A look behind the Shack, Part 1: Speed Kills


Really, in the world of the web, slow speed kills. And most people only think about the length of time it takes a website to load when it is taking eons to show up. For static sites, meeting the magic four second page load time isn’t too hard, but for sites with lots of “dynamic content” (fancy menus and whatnot) and maps, it becomes sort of a trick.

Many (most?) fancy real estate search sites are plagued by slow load times – see the real estate 2.x person’s site reviews to see scathing analyses of how long it takes to for many sites to load. In light of this, we took great pains to make our site both feel and be speedy and, if I don’t say so, I think we’ve been pretty successful. On my old-ish computer, the Seattle real estate page typically loads in under 10 seconds (we could still do better on this!) and house detail and nearby pages typically load in under 3 seconds.

One of the tricks we employ is we don’t actually shuffle visitors from a complete page to a completely new page, which means we don’t have to reload the time-consuming Google Map or any of the stuff on the sidebar. Instead, we load little subpages within the site using AJAX (which is, I believe, a dumb acronym). When you click to see the details for a house, we only load up those details and leave the side and top of the site alone and intact. When you click back to the map tab, it’s already there waiting for you because it was just hiding behind the house information.

There are some other tricks that are much more technical: before we launched in December we did a bunch of optimization to cut down the time it takes our database (with over 30,000 western Washington properties currently for sale) to find and spit out the houses that match each search. Currently it it returns the ‘shacks’ that match your search within a second of you dragging the map around – the rest of your wait is the time it takes to actually send and display that information on your screen.

The dynamic updating introduces a can of worms of it’s own, including longer development time, but we think the tradeoffs were entirely worth it.

This is the first in a series of “Behind the Shack” themed posts. If you are especially interested in one aspect of ShackPrices.com, let me know and I’ll try to write about it!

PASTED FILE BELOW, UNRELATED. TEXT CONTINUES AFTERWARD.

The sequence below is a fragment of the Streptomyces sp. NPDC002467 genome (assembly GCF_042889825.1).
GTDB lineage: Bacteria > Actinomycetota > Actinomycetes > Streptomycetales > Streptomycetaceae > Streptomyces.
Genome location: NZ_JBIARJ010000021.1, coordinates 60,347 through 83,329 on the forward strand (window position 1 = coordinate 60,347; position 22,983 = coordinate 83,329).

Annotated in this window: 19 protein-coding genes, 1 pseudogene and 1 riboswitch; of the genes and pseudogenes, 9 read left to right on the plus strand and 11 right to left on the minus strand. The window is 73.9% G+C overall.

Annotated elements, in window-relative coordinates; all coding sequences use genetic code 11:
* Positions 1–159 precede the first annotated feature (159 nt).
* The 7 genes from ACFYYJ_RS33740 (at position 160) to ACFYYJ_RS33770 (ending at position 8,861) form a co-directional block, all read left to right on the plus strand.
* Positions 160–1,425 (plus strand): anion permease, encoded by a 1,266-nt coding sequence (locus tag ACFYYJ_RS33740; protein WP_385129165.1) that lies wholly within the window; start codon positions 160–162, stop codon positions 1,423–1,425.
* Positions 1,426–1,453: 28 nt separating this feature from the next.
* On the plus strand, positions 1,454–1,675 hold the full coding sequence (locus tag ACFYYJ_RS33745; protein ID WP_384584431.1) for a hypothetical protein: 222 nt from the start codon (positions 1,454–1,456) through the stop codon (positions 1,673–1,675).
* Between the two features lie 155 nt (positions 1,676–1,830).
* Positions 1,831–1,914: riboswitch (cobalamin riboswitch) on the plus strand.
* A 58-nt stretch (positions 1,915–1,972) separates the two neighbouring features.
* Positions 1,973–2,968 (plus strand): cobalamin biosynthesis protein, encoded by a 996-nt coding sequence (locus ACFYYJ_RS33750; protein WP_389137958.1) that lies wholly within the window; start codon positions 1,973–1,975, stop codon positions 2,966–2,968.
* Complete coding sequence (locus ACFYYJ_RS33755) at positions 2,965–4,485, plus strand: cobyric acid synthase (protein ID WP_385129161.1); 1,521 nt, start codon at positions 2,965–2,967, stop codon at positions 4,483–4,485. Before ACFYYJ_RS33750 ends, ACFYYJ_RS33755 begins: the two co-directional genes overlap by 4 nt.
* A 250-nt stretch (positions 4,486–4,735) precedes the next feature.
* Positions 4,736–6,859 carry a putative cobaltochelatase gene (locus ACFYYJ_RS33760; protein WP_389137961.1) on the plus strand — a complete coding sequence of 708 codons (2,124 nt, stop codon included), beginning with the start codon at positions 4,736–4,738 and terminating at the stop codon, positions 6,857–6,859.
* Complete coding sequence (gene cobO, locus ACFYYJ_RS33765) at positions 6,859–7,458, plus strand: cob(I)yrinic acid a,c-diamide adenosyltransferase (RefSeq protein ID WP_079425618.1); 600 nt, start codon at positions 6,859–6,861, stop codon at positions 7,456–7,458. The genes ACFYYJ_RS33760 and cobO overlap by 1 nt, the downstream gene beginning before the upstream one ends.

34 thoughts on “A look behind the Shack, Part 1: Speed Kills

  1. Random questions….

    Why did you pick the platform / software tools you did? Did you consider something other than Ruby, Postgres, Google Maps, etc. when you started? Using any Javascript libraries, or other packages?

    What would you say were the most challenging feature(s) to implement were?

    What parts of the site are you most proud of?

  2. Good questions Robbie. The platform choice was pretty easy – we needed open source for both preference and cost. Ruby on Rails is a great open-source MVC framework that automates a lot of things programmers do over an over, which means we could develop the site extremely quickly and efficiently.

    For our database, the choice was between Mysql and Postgresql. Postgresql has a great system for storing and analyzing spatial data, and we are a map-based site after all.

    We’re using the Prototype library, primarily because it’s good, but also because it’s the default javascript library that comes with Ruby on Rails.

    I’ll address the challenging features and proudest moments in a future post…

  3. I guess the question I have regarding the platform choice is why Ruby over some Java based variant (Tapestry, Struts, etc)? I’ve heard Tapestry is a pretty good MVC framework and I suspect (although I don’t know), that the dev tools are more mature and the community is larger.

    I assume when you started you were equally comfortable / unfamiliar with both?

    I’ve heard good things about Prototype (so many AJAX frameworks, so little time)…

  4. As a house surfer, the biggest difference I see among these map-based MLS apps is the house plotting algorithm. What made you choose the “show (random? first?) 50” algorithm?

    I like your site, but I have to say that’s the one thing I would change.

  5. Hey there anon,

    We do limit the number or results shown at any given time to 50, but they are sortable by price, beds, sqft or days on ShackPrices – just click those headers to change the sorting.

    We’re going to add a feature to let you change the number of properties shown at a time. Soon! I promise!

  6. Robbie, we didn’t really look into Tapestry. However, Rails is a famously quick framework to get started using – “convention over configuration” is the mantra and it’s one I subscribe to.

    Prototype does the job – I haven’t explored many other javascript libraries either.

  7. Thanks for the response, Galen.

    An increase over 50 would be nice, but having some sort of icon for all homes in the displayed area would be ideal.